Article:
Submission Requirements

Not meeting the International Competition's acceptance criteria will result in lower scores in the final competition. 

All submissions must:

1.     Include the following information:

  • Name of author(s).

  • Age of author(s) on day of submission to the National Competition.

  • Name of registered school or group.

  • Country of residence.

2.     Fulfil the Format & Structure and the Dissemination criteria for its category.

3.     Be in written and/or spoken English or must have English subtitles.

4.     Focus on real and current local issues with links to the global context.

5.     Present possible and constructive solutions supported by credible sources e.g., local stakeholders, experts, academic research, etc.

6.     Include a credit role, footnotes or a bibliography with the sources of images, video footage, music and information not created by students (see information below).

7.     Identify and provide a brief explanation of how the submission is related to one or more Sustainable Development Goals. Submissions can focus on any of the Sustainable Development Goals, but an environmental lens is always required.

Please also note that; 

  • Countries that run their National Competition after the YRE International Competition entry deadline may submit winning entries to the next year’s International Competition.

  • Submissions can only be entered once and in one age category.

  • Late submissions to the International Competition will not be accepted.

Ready to submit your work? Before you do, take a look at these checklists to make sure nothing is missing!

Plagiarism and Citing Your Sources

Legal matters are especially important in today’s media. It is your responsibility to be aware of the rules and regulations relating to media content (text, photos and music) when you work on your submission. Any submissions that FEE finds to be of dubious legal standing will be ineligible to win the International Competition. If you have any doubts on this matter, please contact the National Operator in your country or YRE International head office.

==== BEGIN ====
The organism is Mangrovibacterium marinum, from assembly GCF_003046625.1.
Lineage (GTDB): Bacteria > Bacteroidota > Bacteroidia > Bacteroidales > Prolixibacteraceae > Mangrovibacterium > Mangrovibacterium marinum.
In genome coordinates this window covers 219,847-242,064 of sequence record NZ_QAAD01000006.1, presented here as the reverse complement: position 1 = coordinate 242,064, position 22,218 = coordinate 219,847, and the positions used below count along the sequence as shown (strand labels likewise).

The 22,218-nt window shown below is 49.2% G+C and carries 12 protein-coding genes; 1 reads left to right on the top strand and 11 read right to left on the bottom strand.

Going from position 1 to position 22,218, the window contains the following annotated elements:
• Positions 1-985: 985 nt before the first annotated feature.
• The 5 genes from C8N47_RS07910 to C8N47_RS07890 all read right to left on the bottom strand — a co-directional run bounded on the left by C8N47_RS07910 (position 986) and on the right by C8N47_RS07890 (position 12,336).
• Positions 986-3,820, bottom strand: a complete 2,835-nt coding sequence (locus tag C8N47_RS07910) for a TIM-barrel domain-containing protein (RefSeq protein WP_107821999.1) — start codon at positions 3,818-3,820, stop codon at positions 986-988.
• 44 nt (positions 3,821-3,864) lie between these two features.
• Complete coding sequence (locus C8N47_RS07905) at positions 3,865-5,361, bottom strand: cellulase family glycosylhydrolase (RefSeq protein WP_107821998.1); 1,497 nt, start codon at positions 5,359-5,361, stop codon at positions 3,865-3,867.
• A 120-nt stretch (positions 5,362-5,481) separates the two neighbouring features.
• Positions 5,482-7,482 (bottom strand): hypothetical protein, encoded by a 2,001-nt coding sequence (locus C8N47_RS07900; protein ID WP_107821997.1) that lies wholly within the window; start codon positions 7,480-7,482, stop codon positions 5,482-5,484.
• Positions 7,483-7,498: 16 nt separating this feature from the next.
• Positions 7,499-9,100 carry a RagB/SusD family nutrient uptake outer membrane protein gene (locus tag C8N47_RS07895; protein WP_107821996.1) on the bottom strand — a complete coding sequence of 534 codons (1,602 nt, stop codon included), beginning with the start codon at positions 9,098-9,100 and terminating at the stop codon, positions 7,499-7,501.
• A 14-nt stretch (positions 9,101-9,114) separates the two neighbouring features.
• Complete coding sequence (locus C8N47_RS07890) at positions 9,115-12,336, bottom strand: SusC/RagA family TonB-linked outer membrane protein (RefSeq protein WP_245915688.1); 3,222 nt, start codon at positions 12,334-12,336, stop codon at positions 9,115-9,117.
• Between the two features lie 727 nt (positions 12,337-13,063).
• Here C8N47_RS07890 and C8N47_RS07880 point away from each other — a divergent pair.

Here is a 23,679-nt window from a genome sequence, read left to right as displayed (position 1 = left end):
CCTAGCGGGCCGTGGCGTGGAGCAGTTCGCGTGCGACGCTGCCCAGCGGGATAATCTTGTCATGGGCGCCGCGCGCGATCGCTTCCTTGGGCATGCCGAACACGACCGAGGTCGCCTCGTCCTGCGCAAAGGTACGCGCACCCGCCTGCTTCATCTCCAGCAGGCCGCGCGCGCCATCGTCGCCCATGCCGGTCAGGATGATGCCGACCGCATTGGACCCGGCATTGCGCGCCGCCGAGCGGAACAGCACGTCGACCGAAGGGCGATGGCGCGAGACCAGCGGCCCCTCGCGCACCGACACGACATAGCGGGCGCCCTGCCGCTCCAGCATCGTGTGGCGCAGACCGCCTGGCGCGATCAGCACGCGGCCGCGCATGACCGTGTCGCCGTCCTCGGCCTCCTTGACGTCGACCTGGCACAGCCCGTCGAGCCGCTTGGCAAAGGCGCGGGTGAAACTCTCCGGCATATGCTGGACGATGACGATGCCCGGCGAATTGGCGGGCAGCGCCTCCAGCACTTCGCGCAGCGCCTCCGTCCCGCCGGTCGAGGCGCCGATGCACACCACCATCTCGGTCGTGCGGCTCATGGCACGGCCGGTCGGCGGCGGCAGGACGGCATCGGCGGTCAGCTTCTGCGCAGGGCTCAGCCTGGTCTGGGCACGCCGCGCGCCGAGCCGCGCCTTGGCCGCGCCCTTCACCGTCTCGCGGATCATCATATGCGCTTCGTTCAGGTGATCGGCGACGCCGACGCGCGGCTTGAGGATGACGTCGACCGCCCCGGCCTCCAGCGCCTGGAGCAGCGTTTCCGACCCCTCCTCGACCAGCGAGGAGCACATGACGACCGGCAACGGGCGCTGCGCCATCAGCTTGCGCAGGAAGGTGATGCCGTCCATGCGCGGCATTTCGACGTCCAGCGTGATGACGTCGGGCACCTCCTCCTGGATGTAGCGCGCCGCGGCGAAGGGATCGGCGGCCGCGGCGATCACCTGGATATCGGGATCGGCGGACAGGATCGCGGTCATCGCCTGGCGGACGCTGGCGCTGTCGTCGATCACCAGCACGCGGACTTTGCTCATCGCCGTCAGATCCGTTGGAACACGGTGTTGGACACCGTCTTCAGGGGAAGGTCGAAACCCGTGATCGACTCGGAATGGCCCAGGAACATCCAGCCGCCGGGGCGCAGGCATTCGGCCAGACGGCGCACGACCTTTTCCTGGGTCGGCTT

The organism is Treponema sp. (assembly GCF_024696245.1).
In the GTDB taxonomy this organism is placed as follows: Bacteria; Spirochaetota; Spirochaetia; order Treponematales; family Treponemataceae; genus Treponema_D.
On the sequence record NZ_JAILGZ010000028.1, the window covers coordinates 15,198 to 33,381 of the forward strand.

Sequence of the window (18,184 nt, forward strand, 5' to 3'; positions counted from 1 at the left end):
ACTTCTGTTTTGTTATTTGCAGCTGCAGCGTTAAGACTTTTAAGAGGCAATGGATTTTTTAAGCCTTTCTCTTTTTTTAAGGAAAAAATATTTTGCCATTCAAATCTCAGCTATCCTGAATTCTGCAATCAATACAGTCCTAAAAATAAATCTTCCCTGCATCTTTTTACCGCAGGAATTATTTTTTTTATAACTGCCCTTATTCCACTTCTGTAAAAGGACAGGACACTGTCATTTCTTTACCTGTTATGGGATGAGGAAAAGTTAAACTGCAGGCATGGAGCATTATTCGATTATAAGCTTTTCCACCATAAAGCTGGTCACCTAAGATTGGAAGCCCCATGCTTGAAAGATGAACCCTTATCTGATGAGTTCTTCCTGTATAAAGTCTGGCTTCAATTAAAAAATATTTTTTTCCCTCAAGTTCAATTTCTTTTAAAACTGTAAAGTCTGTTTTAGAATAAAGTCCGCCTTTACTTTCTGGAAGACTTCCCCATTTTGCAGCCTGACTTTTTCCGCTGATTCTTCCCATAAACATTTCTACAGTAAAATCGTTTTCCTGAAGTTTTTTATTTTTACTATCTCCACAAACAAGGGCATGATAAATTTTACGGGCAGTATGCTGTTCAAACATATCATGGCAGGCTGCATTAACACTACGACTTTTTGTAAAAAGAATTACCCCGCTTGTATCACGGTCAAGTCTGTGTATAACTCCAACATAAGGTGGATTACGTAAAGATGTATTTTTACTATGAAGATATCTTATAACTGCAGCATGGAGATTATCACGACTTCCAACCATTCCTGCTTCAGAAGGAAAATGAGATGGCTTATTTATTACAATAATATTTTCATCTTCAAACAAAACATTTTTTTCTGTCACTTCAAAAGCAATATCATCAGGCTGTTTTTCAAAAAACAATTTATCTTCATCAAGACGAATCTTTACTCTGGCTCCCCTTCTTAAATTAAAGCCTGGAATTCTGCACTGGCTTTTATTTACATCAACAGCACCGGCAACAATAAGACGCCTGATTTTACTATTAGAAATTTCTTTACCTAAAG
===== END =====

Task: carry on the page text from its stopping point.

Plagiarism, or using someone else’s ideas, words, images, videos and/or music and representing it as your own original work, is a serious offense. Therefore, it is very important that you properly cite, any ideas, text or other media that are not your own. You can cite your sources using footnotes, credit rolls for videos, or a bibliography. There are several online sources where you can check your written work, such as articles, for plagiarism. As stated in the criteria, all photos, articles, and videos should be your own originally work, and in the case of videos a minimum of 70 percent of the video should be your own video footage, images, etc. When reporting on issues and events, it is likely you will conduct additional research on your topic – and we encourage this! Just make sure that you can show where you found your information by citing it.

Find out more details about ethical journalism and plagiarism by clicking here.

MLA Style

MLA (Modern Language Association) Style is a way of citing ones sources and formatting one’s work in a way that allows the audience to follow one’s ideas in a clear format and easily find sources for interesting information. Using a citation style such as MLA fosters academic honesty and the credibility of one’s work. Website like EasyBib, BibMe or CitationMachine all have MLA style guides and can be used to automatically create citations in MLA style for news articles, videos, images, and more.

Check out our citation guide for more information.